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Riddick History, Family Crest & Coats of Arms


Origins Available: English, Scottish


Early Origins of the Riddick family


The surname Riddick was first found in Kirkcudbright, where they held a family seat. They held a family seat in the barony of Reddick, slurred as in Berwick from Red Wick. The early pronunciation of the name was Rerrick, hence, Archdeacon Gilbert de Rerrick of Glasgow who was elected to Scottish Parliament in 1467. At this time the name took on the more modern spelling of Reddik, and John Reddik was chief of his name in 1599. He held a family seat at Barharrow.

Early History of the Riddick family


This web page shows only a small excerpt of our Riddick research.
Another 153 words (11 lines of text) covering the years 164 and 1646 are included under the topic Early Riddick History in all our PDF Extended History products and printed products wherever possible.

Riddick Spelling Variations


Spelling variations of this family name include: Reddick, Redick, Redicke, Riddock, Riddoch, Ridock, Riddick and many more.

Early Notables of the Riddick family (pre 1700)


More information is included under the topic Early Riddick Notables in all our PDF Extended History products and printed products wherever possible.

Migration of the Riddick family to the New World and Oceana


Some of the first settlers of this family name were:

Riddick Settlers in United States in the 20th Century

  • Martin Riddick, aged 26, who landed in America from Leeds, in 1901
  • Andrew Riddick, aged 26, who emigrated to the United States from Southampton, England, in 1907
  • James Riddick, aged 20, who settled in America from Kilrush, Ireland, in 1907
  • John Riddick, aged 27, who emigrated to America from Dumfries, in 1907
  • Wm. James Riddick, aged 48, who settled in America from Bodmin, England, in 1910
  • ... (More are available in all our PDF Extended History products and printed products wherever possible.)

Riddick Settlers in Canada in the 18th Century

  • Mr. Philip Riddick Sr., U.E. who settled in Ameliasburgh [Prince Edward County], Ontario c. 1784 [1]CITATION[CLOSE]
    Rubincam, Milton. The Old United Empire Loyalists List. Genealogical Publishing Co., Inc, 1976. (Originally published as; United Empire Loyalists. The Centennial of the Settlement of Upper Canada. Rose Publishing Company, 1885.) ISBN 0-8063-0331-X

Riddick Settlers in Australia in the 19th Century

  • William Riddick, aged 19, a labourer, who arrived in South Australia in 1855 aboard the ship "Velocity"

Contemporary Notables of the name Riddick (post 1700)


  • Raymond Ernest Riddick (1917-1976), American football player and coach
  • Robbert Lee Riddick (b. 1957), American NFL football running back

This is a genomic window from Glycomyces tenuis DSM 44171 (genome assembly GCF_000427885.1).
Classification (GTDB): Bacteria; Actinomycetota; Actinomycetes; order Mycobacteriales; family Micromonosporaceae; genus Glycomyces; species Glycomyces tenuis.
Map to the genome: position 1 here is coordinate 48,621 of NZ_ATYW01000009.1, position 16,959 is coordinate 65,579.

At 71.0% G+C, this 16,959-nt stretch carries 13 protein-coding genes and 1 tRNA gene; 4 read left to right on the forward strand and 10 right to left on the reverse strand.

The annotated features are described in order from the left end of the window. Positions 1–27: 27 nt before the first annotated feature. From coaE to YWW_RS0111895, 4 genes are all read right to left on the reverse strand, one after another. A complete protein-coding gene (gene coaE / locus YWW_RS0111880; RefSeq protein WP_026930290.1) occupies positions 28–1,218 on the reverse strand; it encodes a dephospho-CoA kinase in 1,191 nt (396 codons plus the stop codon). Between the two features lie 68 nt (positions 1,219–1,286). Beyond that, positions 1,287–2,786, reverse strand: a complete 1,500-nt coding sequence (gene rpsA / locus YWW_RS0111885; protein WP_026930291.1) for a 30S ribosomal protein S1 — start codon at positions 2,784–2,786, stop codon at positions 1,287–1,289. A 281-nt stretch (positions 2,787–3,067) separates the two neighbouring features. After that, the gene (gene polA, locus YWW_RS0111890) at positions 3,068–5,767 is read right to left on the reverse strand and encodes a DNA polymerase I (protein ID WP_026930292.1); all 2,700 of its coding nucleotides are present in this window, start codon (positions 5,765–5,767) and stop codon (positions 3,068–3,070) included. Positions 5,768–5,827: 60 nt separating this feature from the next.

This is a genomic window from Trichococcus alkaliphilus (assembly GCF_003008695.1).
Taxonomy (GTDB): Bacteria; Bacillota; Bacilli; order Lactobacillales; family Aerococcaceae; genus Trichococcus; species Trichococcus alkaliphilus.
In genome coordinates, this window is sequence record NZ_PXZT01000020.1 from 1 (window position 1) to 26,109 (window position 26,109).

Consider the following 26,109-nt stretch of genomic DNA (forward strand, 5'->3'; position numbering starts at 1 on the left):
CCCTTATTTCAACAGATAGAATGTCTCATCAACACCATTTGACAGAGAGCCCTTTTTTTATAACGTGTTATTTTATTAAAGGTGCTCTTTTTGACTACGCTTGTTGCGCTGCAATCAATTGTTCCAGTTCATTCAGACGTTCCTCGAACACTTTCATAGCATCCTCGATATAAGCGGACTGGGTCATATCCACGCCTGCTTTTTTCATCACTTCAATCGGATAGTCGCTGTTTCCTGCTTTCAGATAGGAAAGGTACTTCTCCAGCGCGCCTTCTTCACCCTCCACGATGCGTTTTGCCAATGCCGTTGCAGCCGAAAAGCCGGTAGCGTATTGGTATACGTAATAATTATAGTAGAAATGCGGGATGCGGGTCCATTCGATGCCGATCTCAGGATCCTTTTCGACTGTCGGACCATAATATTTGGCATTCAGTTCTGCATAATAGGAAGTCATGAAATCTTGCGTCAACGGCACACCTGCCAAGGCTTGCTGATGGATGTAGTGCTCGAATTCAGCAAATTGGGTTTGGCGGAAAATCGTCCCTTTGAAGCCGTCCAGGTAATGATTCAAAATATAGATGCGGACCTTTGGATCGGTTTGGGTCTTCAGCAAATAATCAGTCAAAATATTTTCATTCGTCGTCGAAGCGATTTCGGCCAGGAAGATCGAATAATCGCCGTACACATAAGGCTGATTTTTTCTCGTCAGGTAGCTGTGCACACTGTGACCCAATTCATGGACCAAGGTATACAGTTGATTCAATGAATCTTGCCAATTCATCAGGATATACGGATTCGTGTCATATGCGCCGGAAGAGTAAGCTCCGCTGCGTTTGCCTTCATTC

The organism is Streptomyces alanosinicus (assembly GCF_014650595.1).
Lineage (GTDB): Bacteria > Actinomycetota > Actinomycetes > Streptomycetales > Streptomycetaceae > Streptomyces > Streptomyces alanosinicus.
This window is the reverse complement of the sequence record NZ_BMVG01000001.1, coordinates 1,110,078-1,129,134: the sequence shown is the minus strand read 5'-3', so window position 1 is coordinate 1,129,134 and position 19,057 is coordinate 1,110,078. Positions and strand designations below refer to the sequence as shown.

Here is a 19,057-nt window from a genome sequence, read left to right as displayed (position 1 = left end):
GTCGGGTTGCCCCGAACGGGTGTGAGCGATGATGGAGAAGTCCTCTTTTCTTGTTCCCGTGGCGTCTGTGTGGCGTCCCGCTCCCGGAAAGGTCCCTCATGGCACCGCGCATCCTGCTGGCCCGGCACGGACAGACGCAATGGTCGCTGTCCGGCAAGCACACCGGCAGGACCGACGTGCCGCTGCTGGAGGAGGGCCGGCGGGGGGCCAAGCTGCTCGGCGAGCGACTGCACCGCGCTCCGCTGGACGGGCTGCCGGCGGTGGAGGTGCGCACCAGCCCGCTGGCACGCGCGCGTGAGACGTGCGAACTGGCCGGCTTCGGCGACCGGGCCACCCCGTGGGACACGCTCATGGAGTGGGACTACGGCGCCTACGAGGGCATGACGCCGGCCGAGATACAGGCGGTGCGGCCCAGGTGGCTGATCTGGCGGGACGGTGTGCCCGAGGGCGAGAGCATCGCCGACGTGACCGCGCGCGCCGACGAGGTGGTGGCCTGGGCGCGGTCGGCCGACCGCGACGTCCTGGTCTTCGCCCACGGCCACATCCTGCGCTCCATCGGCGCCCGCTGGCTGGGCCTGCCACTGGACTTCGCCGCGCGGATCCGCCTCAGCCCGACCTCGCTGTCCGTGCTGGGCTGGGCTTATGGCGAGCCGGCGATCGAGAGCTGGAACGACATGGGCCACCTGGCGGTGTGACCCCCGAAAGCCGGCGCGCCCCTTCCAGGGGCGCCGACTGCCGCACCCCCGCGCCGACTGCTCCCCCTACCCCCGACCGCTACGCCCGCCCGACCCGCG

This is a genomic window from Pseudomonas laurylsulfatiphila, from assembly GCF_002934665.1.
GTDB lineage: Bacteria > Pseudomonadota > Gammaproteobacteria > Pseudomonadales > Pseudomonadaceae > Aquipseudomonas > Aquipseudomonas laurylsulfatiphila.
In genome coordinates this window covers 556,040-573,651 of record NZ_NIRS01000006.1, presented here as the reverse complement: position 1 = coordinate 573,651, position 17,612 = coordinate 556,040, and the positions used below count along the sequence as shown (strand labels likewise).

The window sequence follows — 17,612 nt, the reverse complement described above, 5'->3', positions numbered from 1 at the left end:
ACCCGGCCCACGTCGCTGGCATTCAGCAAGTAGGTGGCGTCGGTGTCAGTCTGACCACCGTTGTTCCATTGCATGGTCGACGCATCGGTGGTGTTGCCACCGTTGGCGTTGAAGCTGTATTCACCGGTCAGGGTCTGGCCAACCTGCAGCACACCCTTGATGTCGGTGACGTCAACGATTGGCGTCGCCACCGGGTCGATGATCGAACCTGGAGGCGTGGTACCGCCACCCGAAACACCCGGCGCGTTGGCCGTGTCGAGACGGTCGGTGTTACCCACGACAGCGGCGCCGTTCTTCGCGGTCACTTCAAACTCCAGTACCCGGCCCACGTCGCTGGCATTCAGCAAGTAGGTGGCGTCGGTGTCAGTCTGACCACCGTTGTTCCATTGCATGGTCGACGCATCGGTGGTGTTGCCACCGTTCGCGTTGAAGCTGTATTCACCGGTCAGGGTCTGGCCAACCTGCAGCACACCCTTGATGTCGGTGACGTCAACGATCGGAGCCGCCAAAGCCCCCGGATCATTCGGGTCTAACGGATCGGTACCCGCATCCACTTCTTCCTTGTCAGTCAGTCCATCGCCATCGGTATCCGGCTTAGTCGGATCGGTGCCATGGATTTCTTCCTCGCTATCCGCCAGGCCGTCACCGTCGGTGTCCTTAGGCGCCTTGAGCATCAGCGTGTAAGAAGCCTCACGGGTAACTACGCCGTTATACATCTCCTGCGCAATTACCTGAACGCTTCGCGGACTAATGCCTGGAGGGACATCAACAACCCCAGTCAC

• Steven Earl "Steve" Riddick (1951-1976), American gold medalist relay runner at the 1976 Summer Olympics
  • Andre Riddick (b. 1973), American professional basketball player
  • Graham Edward Galloway Riddick (b. 1955), English Conservative Party Member of Parliament for Colne Valley in West Yorkshire
  • James Riddick Partington (1886-1965), British chemist and historian of chemistry, fellow and council member of the Chemical Society of London
  • Riddick Lamont Bowe (b. 1967), American boxer, two-time World Heavyweight Champion
  • Riddick Waverly Gatling (1871-1958), American Democrat politician, Member of North Carolina State House of Representatives from Gates County, 1919-22; Postmaster [2]CITATION[CLOSE]
    The Political Graveyard: Alphabetical Name Index. (Retrieved 2015, November 3) . Retrieved from http://politicalgraveyard.com/alpha/index.html
  • Riddick Gatling Jr. (1833-1912), American politician, Member of North Carolina State House of Representatives from Gates County, 1870-72, 1887-88, 1891-92 [2]CITATION[CLOSE]
    The Political Graveyard: Alphabetical Name Index. (Retrieved 2015, November 3) . Retrieved from http://politicalgraveyard.com/alpha/index.html
  • Riddick Gatling (1797-1868), American politician, Member of North Carolina House of Commons from Gates County, 1844-47 [2]CITATION[CLOSE]
    The Political Graveyard: Alphabetical Name Index. (Retrieved 2015, November 3) . Retrieved from http://politicalgraveyard.com/alpha/index.html

The Riddick Motto


The motto was originally a war cry or slogan. Mottoes first began to be shown with arms in the 14th and 15th centuries, but were not in general use until the 17th century. Thus the oldest coats of arms generally do not include a motto. Mottoes seldom form part of the grant of arms: Under most heraldic authorities, a motto is an optional component of the coat of arms, and can be added to or changed at will; many families have chosen not to display a motto.

Motto: Tu ne cede malis
Motto Translation: Yield not to misfortunes.


Riddick Family Crest Products



See Also



Citations


  1. ^ Rubincam, Milton. The Old United Empire Loyalists List. Genealogical Publishing Co., Inc, 1976. (Originally published as; United Empire Loyalists. The Centennial of the Settlement of Upper Canada. Rose Publishing Company, 1885.) ISBN 0-8063-0331-X
  2. ^ The Political Graveyard: Alphabetical Name Index. (Retrieved 2015, November 3) . Retrieved from http://politicalgraveyard.com/alpha/index.html

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